Learning about space and our bodies’ location in it

There is a learning process whenever we move in a new way or in a new environment. This is called kinesthetic learning: Where is our body in space and how is it moving? To do this, we have to experience our own movement and sensations in the context of an environment. We sense our body movements through sensory nerves in our muscles and joints. The input from our environment is called “kinesthetic stimulation.” And it is not just children. When you take up a new activity or sport, there is sensory motor learning as you learn new skills, reactions, and responses. You notice that at the beginning, you have to think about everything — how to move, when to move, identify the target and know when to act — but as you practice, you notice that you no longer have to focus on the details.

Movement and learning

What we know now is that “kinesthetic stimulation” affects not only motor development and skill building but academic performance. Studies have explored the effects of both systematic exercises and free play time or recess (Bauml, Patton, & Rhea, 2020; Loturco, Montoya, Ferraz, Berbat, & Pereira, 2022). Interestingly, while physical activity improved overall academic achievement, it was particularly effective in improving math skills.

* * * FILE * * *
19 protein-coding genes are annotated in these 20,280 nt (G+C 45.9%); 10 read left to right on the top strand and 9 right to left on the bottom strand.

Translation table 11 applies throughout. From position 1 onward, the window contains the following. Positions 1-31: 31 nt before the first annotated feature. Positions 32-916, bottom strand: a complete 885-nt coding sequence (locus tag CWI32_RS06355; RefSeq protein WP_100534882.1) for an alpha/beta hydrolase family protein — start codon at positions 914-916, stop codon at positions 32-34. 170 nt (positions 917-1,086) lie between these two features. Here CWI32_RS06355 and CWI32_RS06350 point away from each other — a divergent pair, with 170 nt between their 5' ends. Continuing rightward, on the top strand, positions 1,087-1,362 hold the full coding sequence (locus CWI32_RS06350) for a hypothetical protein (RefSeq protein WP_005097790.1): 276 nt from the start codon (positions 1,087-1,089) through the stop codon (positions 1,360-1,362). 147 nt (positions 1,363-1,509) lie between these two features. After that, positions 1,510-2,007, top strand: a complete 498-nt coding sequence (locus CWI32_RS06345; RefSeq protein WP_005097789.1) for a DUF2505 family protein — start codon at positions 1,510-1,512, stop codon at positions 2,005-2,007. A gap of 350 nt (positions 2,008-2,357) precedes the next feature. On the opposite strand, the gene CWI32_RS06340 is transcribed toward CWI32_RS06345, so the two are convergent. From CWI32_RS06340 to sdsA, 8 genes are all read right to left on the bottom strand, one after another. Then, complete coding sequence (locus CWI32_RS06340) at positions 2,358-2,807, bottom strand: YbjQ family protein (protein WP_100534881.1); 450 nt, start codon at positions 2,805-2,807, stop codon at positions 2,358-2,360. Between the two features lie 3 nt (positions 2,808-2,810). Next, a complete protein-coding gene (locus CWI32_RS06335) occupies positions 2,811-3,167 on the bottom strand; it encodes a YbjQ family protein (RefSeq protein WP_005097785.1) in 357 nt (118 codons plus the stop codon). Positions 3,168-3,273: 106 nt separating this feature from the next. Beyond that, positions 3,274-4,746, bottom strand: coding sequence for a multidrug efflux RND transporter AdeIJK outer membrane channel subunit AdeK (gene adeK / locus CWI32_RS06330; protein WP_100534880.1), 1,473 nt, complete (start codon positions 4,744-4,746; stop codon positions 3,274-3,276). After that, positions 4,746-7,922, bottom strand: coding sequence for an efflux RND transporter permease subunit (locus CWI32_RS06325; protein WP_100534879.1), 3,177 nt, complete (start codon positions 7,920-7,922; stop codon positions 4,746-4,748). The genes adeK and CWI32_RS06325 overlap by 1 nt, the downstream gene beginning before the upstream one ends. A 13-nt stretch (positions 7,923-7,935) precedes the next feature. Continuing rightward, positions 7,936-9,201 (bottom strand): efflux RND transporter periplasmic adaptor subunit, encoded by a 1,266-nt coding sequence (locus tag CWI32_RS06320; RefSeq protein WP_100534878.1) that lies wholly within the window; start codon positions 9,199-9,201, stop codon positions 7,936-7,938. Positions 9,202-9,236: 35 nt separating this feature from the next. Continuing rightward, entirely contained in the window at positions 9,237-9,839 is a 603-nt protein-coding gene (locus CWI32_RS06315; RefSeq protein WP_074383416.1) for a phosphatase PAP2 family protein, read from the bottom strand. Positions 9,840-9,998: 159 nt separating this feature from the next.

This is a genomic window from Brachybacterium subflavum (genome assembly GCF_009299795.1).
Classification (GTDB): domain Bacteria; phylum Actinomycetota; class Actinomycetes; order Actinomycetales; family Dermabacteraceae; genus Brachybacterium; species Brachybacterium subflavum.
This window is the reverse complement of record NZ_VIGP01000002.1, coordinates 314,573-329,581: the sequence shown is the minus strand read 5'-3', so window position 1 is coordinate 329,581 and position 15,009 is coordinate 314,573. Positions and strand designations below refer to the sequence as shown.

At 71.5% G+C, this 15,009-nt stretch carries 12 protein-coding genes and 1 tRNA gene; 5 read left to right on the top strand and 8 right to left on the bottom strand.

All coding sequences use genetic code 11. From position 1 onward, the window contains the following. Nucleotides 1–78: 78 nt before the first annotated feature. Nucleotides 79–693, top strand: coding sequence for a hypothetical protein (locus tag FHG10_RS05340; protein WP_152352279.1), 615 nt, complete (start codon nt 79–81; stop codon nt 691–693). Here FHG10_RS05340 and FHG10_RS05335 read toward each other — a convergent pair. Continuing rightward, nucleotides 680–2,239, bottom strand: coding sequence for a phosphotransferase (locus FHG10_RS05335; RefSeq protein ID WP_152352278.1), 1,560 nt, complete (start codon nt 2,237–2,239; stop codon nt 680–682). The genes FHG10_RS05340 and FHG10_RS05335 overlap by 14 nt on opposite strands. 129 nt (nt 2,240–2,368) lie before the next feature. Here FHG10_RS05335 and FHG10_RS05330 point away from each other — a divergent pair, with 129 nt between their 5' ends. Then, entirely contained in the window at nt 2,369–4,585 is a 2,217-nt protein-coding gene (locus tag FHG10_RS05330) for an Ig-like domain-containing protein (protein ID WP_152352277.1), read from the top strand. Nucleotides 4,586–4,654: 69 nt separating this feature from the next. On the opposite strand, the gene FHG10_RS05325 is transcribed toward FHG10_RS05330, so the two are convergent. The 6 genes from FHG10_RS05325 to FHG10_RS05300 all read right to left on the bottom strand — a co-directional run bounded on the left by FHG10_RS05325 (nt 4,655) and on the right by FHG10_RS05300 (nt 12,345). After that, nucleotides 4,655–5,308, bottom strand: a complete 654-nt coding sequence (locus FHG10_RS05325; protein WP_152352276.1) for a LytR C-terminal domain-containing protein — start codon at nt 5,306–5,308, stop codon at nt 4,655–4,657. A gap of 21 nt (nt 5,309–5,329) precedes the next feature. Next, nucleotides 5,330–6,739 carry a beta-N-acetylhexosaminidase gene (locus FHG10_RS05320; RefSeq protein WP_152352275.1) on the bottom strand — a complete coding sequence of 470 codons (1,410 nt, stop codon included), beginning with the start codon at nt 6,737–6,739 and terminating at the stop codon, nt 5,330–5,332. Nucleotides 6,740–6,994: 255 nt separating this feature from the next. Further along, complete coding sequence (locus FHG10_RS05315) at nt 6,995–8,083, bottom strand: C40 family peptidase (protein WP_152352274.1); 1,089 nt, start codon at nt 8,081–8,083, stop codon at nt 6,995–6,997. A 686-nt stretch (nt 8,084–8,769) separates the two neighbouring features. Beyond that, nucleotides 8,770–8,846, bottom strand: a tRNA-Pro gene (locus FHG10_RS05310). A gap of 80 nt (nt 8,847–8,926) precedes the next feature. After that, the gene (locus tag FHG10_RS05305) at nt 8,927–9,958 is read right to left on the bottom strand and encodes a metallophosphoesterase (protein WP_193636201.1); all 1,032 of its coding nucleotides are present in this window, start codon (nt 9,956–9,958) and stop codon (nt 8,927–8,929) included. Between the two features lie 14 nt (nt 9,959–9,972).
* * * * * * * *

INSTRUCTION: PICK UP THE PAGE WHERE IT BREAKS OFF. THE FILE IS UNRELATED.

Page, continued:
Restoring well-being

Play, motor skill development, movement, outdoor activity. These are essential for our health whether we are preschool-aged, adolescents, or adults. Our response to the pandemic has reduced all of these, with yet-to-be fully understood effects. Lockdowns and social isolation have reduced our overall activity and our relational engagement. The correlated rise in mental health issues suggests the need to restore these aspects of our lives. Ecotherapy, also known as nature therapy, is the practice of being in nature as a way to promote physical and mental health (Chaudhury & Banerjee, 2020). Outdoor activity, then, can be particularly helpful for restoring and maintaining our well-being, no matter what our age. And given what we know about the effects of physical activity on learning in children, perhaps we should invest more in providing opportunities for such activity for our children.

References

Bauml, M., Patton, M. M., & Rhea, D. (2020). A Qualitative Study of Teachers’ Perceptions of Increased Recess Time on Teaching, Learning, and Behavior. Journal of Research in Childhood Education, 34(4), 506-520. doi:10.1080/02568543.2020.1718808

Chaudhury, P., & Banerjee, D. (2020). “Recovering With Nature”: A Review of Ecotherapy and Implications for the COVID-19 Pandemic. Front Public Health, 8, 604440. doi:10.3389/fpubh.2020.604440

Loturco, I., Montoya, N. P., Ferraz, M. B., Berbat, V., & Pereira, L. A. (2022). A Systematic Review of the Effects of Physical Activity on Specific Academic Skills of School Students. Education sciences, 12(2), 134. doi:10.3390/educsci12020134